I personally witnessed the demise of Halloween. I remember as a child joining all other young children, pillowcase in hand, forming a human chain/parade on the sidewalks of our community, racing from house to house, screaming, laughing, pushing for position and frantic in our desire to accumulate record volumes of candy. Then one year I recall overhearing my parents talking about the boy who had been taken to the hospital because he bit into a candy bar that had a razor blade hidden in its goo. I also recall thinking the current day equivalent of sucks to be him. I did not see the big picture. The big picture drew me and every other kid of age into this tyranny because Halloween would never be the same again.
While we usually saw hundreds of kids storm onto our doorstep, the following year delivered less than a hundred. By my senior year in high school if we had twenty, that was a lot for the time and serving them became more of a nuisance than an event.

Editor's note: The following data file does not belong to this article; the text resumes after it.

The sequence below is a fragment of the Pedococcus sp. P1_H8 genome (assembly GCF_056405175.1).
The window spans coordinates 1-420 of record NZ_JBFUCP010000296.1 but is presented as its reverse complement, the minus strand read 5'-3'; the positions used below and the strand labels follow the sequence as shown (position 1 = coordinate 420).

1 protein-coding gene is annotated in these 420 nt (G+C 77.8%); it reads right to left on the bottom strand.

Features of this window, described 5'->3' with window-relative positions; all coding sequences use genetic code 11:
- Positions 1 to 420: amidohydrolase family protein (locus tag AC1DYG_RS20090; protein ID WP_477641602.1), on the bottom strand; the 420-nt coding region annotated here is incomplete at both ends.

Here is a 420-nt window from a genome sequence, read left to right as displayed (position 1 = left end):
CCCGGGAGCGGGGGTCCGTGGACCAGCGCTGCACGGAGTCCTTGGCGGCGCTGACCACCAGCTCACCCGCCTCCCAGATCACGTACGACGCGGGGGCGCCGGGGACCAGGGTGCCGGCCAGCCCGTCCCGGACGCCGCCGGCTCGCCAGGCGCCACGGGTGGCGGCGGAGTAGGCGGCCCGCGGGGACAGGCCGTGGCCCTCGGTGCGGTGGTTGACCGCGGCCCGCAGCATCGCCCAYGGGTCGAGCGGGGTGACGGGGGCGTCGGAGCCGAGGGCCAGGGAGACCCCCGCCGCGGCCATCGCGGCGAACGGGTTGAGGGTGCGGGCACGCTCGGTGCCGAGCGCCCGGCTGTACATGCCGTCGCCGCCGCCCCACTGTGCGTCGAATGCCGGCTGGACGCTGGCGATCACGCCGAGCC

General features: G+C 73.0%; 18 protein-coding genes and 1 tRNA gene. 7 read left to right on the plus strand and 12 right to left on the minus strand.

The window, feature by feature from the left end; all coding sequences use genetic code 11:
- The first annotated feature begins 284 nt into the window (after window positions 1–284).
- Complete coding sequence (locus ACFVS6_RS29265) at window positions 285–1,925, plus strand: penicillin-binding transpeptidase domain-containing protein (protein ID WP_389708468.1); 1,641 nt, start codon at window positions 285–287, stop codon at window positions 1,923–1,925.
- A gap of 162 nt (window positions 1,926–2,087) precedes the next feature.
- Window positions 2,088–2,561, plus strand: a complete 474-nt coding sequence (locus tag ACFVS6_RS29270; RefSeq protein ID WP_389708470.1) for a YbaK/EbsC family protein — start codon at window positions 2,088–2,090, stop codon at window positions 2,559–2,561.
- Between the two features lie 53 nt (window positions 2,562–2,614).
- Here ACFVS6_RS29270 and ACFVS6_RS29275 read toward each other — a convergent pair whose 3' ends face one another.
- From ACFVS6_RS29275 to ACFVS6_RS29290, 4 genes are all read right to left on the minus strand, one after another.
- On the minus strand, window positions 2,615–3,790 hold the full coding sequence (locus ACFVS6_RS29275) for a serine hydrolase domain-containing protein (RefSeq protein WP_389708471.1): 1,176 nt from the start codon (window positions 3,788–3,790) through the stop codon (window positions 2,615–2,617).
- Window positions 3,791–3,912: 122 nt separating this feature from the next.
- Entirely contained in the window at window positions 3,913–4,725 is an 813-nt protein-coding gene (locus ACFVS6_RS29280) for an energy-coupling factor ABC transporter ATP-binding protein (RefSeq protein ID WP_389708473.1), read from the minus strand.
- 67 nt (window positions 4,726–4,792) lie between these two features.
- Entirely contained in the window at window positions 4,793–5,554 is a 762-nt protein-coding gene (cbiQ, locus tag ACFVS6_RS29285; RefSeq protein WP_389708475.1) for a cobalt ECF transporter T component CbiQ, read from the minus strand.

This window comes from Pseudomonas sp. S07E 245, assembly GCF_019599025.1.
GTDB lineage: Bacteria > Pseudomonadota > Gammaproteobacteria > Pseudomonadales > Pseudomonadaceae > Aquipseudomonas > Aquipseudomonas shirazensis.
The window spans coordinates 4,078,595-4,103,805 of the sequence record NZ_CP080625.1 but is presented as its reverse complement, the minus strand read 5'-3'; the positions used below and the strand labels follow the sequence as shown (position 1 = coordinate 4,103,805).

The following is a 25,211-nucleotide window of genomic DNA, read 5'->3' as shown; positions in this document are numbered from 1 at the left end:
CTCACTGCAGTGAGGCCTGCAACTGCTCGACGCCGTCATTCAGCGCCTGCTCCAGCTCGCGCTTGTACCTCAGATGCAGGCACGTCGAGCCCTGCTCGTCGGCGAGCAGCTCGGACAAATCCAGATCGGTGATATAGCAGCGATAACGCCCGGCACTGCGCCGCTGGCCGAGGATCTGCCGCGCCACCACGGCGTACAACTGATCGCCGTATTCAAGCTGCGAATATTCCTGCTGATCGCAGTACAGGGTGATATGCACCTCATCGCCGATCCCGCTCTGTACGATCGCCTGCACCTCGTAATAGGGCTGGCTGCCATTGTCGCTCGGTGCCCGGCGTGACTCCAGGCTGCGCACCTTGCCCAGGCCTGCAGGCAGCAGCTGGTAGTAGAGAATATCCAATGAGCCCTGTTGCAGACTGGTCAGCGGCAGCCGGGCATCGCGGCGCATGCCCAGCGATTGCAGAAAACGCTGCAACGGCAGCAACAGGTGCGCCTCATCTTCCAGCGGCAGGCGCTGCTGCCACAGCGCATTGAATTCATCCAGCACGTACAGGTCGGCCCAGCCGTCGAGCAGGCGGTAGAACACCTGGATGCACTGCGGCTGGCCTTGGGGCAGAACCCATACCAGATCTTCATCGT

That blows. That blows big.
Assuming this to be the standard everywhere, Walt and I were bowled over our first year in our new home. We purchased the obligatory 50 pack of something and promptly ran out in less than an hour. I looked up the street to see cars and vans dumping kids out who came screaming down the sidewalk trying to haphazardly hold their costumes intact with the tiny hand not holding their candy repository. To the store I went.
Halloween was and is back, albeit situationally. But, I'm taking what I'm getting here because it is religious to see the charged looks on these little and oftentimes obstructed faces. It is youth defined and quite frankly a rite of passage and future generations in our american neighborhoods should not be deprived. So tonight I manned my post, loaded for bear, at the door to deal candy to all takers and enforcing the One Only rule. One only please because Halloween is back and this is one dude who is not making another trip to the store.